Empirical paleogeotherrns constructed from geothermobarometry of deep-seated xenoliths and garnet ± chromite concentrates from basalts, lamproites and kimberlites around Australia reveal regions of different paleogeothermal signatures. Differences between the tectonically young eastern areas and the cratonic western part of the Australian continent correspond to those shown on a large scale by long-wavelength magnetic data. which integrate the total magnetic signature from the lithospheric column where temperatures are below the Curie Point. Surface heat-flow measurements may not reflect deeper geothermal gradients and model-dependent extrapolations to lower crust and mantle depths must be used cautiously. In eastern Australia, where xenolith data are available (coinciding with the basaltic provinces), there is a remarkably consistent geotherm, which is independent of the age of the basaltic volcanism. This inflected (advective) geotherm is higher than conventional ocean basin geotherms and reflects thermal perturbation associated with volcanic episodes. It records the thermal state at the time of the particular volcanic activity, and decays towards a conductive geotherm with a relaxation time of 40-50 m.y. Data from the eastern craton margin (in South Australia and western New South Wales) indicate significant changes in the thermal state through time, while Archaean and Proterozoic areas in Western Australia reflect typically low geotherms. Knowledge of a robust geotherm for a specific lithospheric column can be used to construct a realistic distribution of rock types with depth. This lithospheric column provides constraints for the geologically meaningful interpretation of geophysical data and for placing geochemical and mantle process information in a spatial context.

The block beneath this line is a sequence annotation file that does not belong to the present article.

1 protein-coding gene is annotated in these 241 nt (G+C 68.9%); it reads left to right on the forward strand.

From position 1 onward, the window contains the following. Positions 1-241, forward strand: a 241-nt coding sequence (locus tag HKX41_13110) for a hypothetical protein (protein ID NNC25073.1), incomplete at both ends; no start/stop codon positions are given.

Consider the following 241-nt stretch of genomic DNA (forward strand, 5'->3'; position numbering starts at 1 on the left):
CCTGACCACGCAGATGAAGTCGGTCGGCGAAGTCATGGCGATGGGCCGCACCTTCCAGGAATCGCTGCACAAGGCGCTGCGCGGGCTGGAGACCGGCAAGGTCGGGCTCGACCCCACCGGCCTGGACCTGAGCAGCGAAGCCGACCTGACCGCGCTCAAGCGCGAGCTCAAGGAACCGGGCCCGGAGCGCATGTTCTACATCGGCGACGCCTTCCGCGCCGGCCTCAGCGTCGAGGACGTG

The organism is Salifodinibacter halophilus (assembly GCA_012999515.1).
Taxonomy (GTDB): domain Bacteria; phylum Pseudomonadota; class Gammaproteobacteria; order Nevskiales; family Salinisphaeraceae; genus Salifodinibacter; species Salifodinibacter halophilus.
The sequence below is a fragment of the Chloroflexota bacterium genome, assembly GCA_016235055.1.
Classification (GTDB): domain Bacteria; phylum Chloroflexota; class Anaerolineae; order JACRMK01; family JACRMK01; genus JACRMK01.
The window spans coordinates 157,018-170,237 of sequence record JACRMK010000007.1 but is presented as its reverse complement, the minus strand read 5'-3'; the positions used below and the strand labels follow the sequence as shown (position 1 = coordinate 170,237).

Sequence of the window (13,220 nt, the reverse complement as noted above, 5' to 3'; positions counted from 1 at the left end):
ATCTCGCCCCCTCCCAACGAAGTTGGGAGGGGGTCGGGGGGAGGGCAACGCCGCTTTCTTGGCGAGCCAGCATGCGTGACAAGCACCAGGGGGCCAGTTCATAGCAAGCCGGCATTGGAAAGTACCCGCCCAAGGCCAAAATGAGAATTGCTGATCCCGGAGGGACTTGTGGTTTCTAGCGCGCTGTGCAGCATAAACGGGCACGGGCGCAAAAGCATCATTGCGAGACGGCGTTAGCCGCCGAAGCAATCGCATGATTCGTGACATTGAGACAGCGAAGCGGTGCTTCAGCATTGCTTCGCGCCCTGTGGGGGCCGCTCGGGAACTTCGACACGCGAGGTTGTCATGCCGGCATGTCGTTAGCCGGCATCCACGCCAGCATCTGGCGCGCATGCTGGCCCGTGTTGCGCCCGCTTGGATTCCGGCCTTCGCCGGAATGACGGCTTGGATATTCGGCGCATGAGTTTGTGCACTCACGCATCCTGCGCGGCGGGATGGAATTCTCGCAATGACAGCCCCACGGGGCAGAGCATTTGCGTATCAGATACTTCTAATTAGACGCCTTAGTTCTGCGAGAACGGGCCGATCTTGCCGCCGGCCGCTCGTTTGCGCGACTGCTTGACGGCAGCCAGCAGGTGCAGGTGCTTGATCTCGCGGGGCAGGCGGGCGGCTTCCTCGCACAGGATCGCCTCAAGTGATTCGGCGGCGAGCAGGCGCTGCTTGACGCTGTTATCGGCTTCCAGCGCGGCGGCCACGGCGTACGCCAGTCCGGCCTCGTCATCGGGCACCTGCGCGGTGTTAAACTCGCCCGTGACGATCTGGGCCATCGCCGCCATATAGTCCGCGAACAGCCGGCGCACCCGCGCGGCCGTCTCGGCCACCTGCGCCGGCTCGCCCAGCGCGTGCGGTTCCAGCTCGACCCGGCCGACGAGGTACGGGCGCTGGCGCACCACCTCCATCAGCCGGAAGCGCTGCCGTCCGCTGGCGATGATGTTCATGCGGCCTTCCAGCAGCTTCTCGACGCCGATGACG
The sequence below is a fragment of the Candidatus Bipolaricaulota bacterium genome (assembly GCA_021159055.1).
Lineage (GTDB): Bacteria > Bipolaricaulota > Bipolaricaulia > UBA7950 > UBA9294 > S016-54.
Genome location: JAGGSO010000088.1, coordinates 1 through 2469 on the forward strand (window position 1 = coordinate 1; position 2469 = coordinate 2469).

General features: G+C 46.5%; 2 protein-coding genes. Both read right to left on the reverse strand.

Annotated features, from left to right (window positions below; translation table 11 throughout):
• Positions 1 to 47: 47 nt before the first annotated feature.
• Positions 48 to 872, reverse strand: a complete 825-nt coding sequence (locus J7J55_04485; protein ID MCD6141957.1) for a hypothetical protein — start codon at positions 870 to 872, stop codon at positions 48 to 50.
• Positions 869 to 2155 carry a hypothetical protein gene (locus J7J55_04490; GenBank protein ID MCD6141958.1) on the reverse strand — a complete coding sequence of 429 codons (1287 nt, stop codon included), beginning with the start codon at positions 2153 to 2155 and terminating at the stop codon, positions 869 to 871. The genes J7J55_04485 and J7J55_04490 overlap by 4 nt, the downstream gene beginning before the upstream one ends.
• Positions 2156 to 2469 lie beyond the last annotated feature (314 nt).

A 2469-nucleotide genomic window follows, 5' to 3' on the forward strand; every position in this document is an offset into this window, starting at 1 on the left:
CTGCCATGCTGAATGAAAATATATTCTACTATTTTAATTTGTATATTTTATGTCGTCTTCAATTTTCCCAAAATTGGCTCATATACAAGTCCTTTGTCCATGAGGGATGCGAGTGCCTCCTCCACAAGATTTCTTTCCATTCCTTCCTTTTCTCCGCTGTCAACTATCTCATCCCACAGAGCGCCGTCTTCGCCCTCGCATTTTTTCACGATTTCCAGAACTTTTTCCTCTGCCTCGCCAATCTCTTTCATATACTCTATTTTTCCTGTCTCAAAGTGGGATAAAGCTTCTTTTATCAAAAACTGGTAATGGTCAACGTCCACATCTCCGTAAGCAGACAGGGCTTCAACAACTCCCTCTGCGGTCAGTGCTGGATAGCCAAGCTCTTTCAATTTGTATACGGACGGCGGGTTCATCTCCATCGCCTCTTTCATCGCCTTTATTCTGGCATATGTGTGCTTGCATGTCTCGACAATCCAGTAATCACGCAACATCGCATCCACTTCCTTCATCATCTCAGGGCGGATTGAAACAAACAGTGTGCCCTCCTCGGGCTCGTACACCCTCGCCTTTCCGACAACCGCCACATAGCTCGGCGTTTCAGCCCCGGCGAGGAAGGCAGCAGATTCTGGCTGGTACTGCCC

|Number of pages||10|
|Journal||AGSO Journal of Australian Geology and Geophysics|
|Publication status||Published - 1997|